1. Aural cultures
In aural cultures, in contrast to the Western emphasis on a visually-based "linear kind of movement, which disclosed a perspectival, three-dimensional space and linear time...the audial space-time structure opened by sound...was articulated not only by rhythm and cyclically recurring movements, but movement itself became the base of all contexts (structures), and the sources of meaning within each and every field of experience". (de Nicolas, 1978, p. 845)
2. Challenging abstractions
There is no substitute for the historical discovery of the criteria by which music became one form of music as opposed to another; for it was by these criteria of music, that the body of man became now one flesh, now another. Furthermore, "without the historical mediation of the criteria of sound, by which man both imagined and lived his worlds, there is no eternal return, and therefore, no emancipation for man's memory and imagination". (p. 175) "Man's emancipation lies precisely in his ability to break the barriers imposed on his memory and imagination by any abstractions which serve to reduce the human body to only the movements of a theory, and deprive man from the whole historical movement of which his historical body is the visible path". (p. 170)
3. Inertia of human and social development initiatives
Of striking significance to the inertia characteristic of human and social development initiatives is the advocation of a movement which points "straight at the heart of the stillness we never dared to move: the human body...we come face to face with our most radical problem...we have never dared to set into motion our own beliefs about the human body". (p. 155)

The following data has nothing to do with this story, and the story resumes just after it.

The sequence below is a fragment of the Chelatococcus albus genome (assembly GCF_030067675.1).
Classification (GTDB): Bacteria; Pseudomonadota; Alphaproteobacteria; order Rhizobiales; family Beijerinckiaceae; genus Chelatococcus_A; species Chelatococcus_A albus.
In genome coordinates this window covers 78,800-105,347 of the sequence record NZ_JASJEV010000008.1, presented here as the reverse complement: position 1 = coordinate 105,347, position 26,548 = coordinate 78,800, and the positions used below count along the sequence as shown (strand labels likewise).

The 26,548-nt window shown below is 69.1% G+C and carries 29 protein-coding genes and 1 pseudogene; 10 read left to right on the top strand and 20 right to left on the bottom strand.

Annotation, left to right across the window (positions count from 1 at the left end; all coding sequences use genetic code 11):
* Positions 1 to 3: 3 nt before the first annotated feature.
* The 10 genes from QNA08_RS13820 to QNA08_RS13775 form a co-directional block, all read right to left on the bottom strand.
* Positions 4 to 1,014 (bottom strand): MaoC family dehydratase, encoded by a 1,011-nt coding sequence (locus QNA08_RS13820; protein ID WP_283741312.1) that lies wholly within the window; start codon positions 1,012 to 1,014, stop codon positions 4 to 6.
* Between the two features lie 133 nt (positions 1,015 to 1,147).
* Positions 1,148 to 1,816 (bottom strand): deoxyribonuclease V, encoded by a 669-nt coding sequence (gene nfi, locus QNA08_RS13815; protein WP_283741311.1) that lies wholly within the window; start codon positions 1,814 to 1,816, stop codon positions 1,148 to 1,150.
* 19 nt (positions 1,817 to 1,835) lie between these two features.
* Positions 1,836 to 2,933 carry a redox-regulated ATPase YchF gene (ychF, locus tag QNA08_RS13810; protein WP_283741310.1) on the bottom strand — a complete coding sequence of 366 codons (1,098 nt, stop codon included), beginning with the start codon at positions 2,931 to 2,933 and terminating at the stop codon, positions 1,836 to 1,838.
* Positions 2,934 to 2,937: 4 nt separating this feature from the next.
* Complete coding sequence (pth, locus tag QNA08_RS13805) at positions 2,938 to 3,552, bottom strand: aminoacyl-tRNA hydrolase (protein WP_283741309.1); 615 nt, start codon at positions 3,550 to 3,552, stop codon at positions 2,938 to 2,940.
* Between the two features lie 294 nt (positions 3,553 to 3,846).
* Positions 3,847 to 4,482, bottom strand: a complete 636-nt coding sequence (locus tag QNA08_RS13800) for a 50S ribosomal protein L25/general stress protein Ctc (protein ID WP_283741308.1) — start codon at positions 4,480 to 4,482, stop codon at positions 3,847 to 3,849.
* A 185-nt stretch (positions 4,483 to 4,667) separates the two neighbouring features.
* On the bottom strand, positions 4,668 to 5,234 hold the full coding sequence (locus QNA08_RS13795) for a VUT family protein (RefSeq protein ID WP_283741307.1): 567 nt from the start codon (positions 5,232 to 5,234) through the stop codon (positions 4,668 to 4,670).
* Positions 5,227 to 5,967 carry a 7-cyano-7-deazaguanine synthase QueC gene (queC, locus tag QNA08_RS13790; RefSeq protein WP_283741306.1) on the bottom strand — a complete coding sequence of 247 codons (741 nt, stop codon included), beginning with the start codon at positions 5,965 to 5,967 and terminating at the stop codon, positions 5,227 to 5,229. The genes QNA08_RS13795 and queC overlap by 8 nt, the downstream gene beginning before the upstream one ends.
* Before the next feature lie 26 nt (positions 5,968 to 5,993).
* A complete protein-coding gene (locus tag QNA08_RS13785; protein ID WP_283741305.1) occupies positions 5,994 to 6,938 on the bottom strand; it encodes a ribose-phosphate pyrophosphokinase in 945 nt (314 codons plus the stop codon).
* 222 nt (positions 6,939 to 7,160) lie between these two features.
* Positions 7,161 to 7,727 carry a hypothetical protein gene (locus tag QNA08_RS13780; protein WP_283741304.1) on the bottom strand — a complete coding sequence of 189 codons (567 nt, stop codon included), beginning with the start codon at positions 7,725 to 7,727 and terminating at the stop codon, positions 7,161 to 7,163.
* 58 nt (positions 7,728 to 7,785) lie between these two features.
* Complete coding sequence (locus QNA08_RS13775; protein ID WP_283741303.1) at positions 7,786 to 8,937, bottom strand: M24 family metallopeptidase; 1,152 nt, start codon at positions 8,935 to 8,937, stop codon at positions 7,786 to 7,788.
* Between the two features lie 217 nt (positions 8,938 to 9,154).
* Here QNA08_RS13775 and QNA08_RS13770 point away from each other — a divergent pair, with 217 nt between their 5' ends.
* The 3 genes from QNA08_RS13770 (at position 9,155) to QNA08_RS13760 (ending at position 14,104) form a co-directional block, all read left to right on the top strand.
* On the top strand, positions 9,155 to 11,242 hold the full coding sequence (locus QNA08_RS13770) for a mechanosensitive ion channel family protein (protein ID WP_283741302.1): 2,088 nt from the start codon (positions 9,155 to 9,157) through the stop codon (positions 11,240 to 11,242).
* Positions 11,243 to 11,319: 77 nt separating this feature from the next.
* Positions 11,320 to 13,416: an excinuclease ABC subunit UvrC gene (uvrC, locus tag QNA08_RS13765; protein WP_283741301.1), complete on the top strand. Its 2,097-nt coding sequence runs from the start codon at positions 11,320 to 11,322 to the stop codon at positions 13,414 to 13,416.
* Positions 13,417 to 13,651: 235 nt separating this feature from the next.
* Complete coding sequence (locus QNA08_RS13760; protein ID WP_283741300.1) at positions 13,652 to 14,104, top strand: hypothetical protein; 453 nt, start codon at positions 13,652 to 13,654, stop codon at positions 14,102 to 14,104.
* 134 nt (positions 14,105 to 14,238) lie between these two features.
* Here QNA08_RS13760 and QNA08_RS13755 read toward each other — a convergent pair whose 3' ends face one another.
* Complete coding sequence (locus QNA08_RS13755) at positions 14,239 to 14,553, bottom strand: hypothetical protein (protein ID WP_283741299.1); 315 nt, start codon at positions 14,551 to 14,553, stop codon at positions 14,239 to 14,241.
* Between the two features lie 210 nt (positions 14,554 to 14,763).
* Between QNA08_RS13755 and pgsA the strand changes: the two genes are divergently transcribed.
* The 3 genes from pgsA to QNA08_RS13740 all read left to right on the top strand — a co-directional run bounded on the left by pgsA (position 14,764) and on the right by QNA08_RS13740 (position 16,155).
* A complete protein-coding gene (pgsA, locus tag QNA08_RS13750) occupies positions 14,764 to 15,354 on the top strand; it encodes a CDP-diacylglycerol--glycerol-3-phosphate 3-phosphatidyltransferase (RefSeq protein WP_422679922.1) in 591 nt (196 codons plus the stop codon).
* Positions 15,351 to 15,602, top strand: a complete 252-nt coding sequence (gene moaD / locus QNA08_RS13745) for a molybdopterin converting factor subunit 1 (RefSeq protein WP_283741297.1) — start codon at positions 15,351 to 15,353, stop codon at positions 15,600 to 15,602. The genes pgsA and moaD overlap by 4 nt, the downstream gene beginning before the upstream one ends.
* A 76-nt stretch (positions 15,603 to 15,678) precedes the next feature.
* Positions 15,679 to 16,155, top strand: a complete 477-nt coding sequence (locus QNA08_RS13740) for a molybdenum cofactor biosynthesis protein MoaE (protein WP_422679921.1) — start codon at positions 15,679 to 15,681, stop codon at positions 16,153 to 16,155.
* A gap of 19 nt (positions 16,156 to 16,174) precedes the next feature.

Using the perusal of his own work as an example, de Nicolas states "It would indeed be a radical failure of the way of these meditations if, at the end of the journey, the human body...remained still, unchanged, undivided, and as silent with its memories and imaginations as when we started this journey". (p. 156) "Every man must actively constitute himself by creating a certain order with the things around him (structure) within a general orientation he already has (or has received) about the whole of life; it is in relation to this activity that the body of man appears as flesh, and that the flesh of man makes present for us a context and a structure with which it shares its dimensions. For this reason, our path or method must focus on the silent and fleshy unity which underlies and is the root of any human reflective thinking". (p. 53)
4. Embodying theory
The body can then be brought to share the dimensions of every perspective or song it encounters, "thus turning theory into human flesh". (p. 176) "Theory must turn into song; it must be performed" to guarantee man's and society's continuity and innovation (p. 167) This can only be adequately done by placing theory "within a different historical context: the context of sound". (p. 174) Every vision "carries concomitantly an act of creation which can only be effective if that vision coincides with the original viewpoint" whereby that world was created.
"By creating structures of knowledge to see the world in such a manner, the doer of this activity becomes the efficient vision and its concomitant creation". (p. 159) It is this identification with the active power of the word making the world that joins efficient action with efficient vision (p. 61). Opening and closing are involved for the "structure of the embodied subject has the double-barrel effect of opening a horizon of inquiry and restricting what appear within that horizon". (p. 156)
This calls for a three-fold acceptance: the possibility of viewpoint shifting through the activity of dialogue-ing, the integration of the formal aspects of experience by the rationality of practical life, the (re)achievement through practical life and action of a unity which unrelated formal models render otherwise impossible (p. 166). Such activity, which "keeps the community moving" is of course"not formalizable, but the spaces of discourse within which it appears may be formalized". (p. 168)
5. Language governed by sound